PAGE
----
So, when did "Surviver Stock" enter the vernacular? (Perhaps some beekeeper liked the show Surviver Man?) And what does it (the term) mean for the future of beekeeping?
    WayaCoyote

  16. #35
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    We have been using the term in our ads for may years, never seen Survivor Man, and you are right there is marketing involved. Why would I not want to advertise that we are producing our daughter queens from lineages that have survived and thrived with mites and without acaracide in a commercial environment? We also used marked queens, sometimes clipped and marked.

    At the very least it is good to buy queens that are not, as Jennifer Barry puts in her recent article on "Pesticides, Bees, and Wax"; "sick little skinny queens [referring to affects of acaricide residues on developing queens] mating with inept drones [referring to the affects of acaricides on drones] which will be superseded by bees born on unhealthy chemically laced wax..." [brackets mine].

    The queens we select as breeders have been given the opportunity survive without a beekeeper intervening with acaricide and have done so while maintaining other economically valuable traits. Will all their daughters be just like there mother? Not yet, but over time through continuous selection pressure more and more are; we have been working at it 10 years. Isolated mating yards and II can help here.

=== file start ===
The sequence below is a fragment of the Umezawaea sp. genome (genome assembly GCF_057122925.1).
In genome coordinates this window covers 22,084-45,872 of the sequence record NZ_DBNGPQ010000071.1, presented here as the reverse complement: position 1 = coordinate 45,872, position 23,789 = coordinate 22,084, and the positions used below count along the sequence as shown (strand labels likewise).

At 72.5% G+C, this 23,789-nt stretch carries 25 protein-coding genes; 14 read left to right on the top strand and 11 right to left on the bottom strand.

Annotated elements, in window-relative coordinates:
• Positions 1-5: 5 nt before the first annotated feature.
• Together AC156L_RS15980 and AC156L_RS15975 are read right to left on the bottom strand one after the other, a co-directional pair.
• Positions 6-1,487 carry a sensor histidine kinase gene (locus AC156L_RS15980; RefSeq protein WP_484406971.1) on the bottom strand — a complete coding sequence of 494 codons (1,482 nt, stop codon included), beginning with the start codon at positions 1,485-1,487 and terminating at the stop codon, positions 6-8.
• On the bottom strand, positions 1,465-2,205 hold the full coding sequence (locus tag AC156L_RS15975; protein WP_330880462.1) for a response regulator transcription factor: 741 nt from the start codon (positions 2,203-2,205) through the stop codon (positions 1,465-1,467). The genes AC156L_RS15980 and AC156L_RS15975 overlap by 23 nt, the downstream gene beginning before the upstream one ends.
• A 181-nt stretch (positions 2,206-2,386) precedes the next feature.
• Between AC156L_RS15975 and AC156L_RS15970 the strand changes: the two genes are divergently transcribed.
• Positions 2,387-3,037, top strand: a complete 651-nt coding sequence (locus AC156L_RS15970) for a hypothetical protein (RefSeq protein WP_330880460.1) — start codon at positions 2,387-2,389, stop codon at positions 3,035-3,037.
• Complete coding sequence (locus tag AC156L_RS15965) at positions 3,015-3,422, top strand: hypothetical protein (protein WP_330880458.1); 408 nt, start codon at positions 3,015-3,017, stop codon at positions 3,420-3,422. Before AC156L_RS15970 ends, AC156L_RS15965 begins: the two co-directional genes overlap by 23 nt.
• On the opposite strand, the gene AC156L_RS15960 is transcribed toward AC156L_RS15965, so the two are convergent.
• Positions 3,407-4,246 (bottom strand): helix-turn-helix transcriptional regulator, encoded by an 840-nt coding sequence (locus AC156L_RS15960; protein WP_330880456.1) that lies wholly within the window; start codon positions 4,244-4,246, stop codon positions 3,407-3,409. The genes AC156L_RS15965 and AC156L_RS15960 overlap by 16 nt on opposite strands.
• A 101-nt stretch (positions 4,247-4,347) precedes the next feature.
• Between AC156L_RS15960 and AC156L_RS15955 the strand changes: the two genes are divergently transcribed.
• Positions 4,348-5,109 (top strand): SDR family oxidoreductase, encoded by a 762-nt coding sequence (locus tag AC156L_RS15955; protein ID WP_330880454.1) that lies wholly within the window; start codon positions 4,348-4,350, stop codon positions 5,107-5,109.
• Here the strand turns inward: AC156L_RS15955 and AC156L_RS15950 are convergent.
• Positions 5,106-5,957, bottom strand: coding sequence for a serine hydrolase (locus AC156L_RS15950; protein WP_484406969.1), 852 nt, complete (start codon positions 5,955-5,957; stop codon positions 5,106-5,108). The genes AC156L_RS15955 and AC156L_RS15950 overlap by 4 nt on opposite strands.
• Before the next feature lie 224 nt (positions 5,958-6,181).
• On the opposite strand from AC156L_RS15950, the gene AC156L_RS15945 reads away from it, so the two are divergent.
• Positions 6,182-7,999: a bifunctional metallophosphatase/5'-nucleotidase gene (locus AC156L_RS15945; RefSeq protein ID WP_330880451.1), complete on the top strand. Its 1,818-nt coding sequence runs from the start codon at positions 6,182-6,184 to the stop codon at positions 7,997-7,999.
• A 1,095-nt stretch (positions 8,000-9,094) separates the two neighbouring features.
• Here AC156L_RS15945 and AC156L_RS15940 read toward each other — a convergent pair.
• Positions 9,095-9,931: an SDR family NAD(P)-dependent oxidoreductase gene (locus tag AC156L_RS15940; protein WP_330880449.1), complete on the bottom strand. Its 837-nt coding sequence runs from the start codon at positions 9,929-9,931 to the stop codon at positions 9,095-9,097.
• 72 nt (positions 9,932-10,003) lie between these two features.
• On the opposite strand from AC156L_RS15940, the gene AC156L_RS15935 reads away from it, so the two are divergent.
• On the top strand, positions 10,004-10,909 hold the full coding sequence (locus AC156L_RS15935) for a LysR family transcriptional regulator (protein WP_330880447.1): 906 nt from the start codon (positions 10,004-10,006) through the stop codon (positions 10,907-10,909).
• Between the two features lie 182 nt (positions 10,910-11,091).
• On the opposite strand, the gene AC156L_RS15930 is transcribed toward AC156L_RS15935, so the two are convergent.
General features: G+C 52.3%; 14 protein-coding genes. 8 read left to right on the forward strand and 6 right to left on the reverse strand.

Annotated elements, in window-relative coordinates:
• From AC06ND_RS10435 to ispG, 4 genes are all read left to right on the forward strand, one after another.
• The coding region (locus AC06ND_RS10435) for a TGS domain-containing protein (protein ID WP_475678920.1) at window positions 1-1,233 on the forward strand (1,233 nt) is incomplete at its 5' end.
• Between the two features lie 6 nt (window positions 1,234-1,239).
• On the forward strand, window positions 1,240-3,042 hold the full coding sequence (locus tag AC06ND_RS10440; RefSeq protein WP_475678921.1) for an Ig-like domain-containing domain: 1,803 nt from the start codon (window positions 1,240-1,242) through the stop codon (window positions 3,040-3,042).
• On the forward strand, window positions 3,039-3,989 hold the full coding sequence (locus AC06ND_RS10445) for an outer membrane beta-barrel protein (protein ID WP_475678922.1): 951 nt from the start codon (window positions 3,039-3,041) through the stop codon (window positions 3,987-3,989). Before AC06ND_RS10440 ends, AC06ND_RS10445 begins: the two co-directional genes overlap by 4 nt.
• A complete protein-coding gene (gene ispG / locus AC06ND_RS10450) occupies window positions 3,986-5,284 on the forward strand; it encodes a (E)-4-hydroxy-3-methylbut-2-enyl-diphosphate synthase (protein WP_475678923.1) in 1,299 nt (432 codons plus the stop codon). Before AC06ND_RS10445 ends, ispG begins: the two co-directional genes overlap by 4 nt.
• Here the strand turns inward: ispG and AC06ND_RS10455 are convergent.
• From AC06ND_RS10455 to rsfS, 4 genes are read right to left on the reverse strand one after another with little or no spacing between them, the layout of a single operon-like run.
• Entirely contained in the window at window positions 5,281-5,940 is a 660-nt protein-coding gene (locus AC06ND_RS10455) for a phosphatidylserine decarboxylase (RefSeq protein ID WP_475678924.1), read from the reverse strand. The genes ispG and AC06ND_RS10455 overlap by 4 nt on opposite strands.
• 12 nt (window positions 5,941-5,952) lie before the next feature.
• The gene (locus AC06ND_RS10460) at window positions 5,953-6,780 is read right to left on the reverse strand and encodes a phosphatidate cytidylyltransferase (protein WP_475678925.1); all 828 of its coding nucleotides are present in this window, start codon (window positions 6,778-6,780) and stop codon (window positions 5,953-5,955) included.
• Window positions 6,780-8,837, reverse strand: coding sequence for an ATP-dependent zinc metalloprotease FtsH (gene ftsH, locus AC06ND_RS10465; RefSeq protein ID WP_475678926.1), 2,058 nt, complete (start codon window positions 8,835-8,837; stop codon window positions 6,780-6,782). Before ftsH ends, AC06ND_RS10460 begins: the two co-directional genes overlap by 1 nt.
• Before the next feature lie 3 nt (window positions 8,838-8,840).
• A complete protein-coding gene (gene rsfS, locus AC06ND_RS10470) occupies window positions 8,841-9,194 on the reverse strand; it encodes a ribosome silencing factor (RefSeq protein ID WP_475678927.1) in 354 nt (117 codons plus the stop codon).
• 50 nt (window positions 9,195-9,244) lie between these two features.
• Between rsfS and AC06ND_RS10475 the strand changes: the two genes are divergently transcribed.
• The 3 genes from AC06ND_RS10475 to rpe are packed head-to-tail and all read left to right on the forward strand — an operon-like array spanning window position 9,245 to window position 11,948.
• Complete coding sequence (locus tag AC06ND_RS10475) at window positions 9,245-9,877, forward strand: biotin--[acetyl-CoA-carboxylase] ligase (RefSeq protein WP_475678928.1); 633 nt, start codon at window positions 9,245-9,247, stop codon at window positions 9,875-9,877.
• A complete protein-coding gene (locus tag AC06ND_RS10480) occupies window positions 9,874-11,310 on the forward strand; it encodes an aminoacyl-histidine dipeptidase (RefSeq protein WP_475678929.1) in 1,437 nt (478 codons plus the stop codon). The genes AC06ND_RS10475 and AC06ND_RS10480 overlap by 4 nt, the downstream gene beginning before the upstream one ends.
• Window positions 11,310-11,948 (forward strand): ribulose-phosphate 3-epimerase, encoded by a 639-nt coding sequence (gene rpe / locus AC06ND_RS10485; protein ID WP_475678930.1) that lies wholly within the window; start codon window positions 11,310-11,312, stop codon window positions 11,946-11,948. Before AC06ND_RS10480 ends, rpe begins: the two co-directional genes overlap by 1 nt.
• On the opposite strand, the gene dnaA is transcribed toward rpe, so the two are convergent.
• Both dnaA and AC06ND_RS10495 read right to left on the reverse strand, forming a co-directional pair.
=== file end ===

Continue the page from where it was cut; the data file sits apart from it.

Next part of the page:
I can could count on one hand the operations that I know of that have been promoting and marketing some sort of mite tolerant or survivor stock for many years (in no particular order): Kirk Webster, Old Sol, Weaver, Olympic Wilderness, and Purvis. In the last several years there have been many more beginning to do the same. In my opinion these are operations that have withheld treatments to make it possible to identify hardier more tolerant stocks. I don't want to speak for any of them, I am just sharing my opinion. It would be nice to have some of these other producers chime in here. On a side note Kirk Webster's queens have been doing well for us here in Oregon.
    Last edited by JBJ; 01-18-2009 at 12:10 PM. Reason: clarification